Stochastic approximation techniques, continuum scaling limits of high dimensional networks, and bias of network sampling algorithms


Event details

Date 06.07.2023
Hour 15:1517:00
Speaker Prof. Shankar Bhamidi University of North Carolina, Chapel Hill
Category Conferences - Seminars
Event Language English

The last few years have seen an explosion in the development and use of network models in a host of real world applications. Canonical examples include the understanding of bias of network sampling algorithms in measuring and promoting individuals in a network with multiple types, and the use of objects such as the single linkage clustering tree (i.e. the Minimal spanning tree(MST)) in understanding unsupervised learning problems.
Dynamic network models arise naturally either in studying the evolution of real world networks or for inherent algorithmic pipelines to analyze data (e.g. Kruskal's algorithm for constructing the MST). In this talk, we will describe the use of stochastic approximation techniques to understand two major themes in dynamic networks, where stochastic approximation techniques play a key role:
a) We will described ideas building up to understanding the following conjecture from the early 2000s from statistical physics: for network models where edges are given iid random edge weights, the minimal spanning tree with edges properly rescaled should converge in the limit to compact random fractals. Further if the degree exponent of the model \tau > 4, then graph distances in the MST scale like n^{1/3} while for \tau \in (3,4) graph distances scale like n^{(\tau-3)/(\tau-1)}.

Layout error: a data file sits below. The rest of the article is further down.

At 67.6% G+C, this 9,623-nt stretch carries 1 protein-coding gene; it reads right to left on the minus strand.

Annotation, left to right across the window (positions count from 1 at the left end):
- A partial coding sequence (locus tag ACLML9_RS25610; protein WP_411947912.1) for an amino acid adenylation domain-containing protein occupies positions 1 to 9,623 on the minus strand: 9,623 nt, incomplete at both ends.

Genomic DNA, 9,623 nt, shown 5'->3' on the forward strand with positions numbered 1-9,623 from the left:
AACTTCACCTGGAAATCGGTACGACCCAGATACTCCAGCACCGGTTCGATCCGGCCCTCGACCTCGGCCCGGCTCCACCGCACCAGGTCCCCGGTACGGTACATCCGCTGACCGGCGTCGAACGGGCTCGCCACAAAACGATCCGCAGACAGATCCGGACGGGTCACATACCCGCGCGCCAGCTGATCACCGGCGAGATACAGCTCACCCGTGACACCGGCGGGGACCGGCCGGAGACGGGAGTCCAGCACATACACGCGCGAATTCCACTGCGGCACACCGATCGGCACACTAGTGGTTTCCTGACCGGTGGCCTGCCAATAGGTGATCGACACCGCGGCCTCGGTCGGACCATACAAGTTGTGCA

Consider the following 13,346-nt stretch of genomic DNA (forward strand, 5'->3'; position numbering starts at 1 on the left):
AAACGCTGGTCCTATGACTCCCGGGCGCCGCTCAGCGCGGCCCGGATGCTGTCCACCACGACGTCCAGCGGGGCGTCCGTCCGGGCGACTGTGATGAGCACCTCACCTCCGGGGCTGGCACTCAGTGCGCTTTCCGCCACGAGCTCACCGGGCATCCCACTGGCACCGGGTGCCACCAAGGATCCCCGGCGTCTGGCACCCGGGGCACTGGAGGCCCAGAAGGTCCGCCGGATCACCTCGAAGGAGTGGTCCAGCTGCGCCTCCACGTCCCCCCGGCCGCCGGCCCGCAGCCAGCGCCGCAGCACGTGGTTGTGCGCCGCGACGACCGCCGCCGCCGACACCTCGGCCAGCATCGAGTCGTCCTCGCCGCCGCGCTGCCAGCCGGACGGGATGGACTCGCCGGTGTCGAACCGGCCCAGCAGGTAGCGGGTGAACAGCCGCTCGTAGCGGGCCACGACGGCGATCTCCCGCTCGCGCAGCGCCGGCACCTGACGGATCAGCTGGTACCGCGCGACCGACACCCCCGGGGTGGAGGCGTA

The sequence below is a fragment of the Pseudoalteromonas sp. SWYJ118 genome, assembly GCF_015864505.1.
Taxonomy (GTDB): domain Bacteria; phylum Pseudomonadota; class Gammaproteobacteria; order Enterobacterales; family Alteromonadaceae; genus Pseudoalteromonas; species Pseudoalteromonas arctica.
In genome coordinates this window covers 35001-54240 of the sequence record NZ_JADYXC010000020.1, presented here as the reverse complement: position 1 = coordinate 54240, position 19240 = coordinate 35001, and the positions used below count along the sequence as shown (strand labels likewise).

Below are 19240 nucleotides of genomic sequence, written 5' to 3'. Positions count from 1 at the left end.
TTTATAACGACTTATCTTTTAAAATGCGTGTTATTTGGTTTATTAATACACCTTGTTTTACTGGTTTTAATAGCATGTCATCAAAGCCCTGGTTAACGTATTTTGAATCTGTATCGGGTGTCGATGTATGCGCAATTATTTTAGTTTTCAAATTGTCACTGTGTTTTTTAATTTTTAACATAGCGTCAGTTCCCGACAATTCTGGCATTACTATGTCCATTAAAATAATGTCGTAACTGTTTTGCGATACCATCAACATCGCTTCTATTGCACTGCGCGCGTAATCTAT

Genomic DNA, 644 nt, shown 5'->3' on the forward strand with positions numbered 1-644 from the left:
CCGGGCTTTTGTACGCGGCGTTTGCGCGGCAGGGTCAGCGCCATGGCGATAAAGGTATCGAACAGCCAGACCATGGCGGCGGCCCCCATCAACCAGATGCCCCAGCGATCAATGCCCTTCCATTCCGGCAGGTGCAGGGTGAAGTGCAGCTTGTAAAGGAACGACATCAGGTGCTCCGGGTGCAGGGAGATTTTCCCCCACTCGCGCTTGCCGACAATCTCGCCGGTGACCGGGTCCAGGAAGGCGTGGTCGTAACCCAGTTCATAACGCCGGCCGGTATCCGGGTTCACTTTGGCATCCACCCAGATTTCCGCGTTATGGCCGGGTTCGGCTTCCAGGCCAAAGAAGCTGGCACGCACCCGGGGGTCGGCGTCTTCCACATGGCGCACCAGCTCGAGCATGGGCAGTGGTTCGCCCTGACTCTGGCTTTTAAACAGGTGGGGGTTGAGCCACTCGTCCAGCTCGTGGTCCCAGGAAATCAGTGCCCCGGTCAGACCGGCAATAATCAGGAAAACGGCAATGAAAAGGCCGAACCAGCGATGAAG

b) We will describe ideas for studying the bias of network centrality algorithms in measuring popularity of individuals in a canonical model in social networks with vertices of different attribute types (e.g. minorities and majorities),  in particular showing that while the degree exponent can depend on the attribute type, more global measures such as the Page-rank do not depend on the attribute type. A surprising by-product of this analysis is the efficacy of Page-rank driven sampling in settings of rare minorities.

Practical information

  • Informed public
  • Free


  • Victor Panaretos


  • Maroussia Schaffner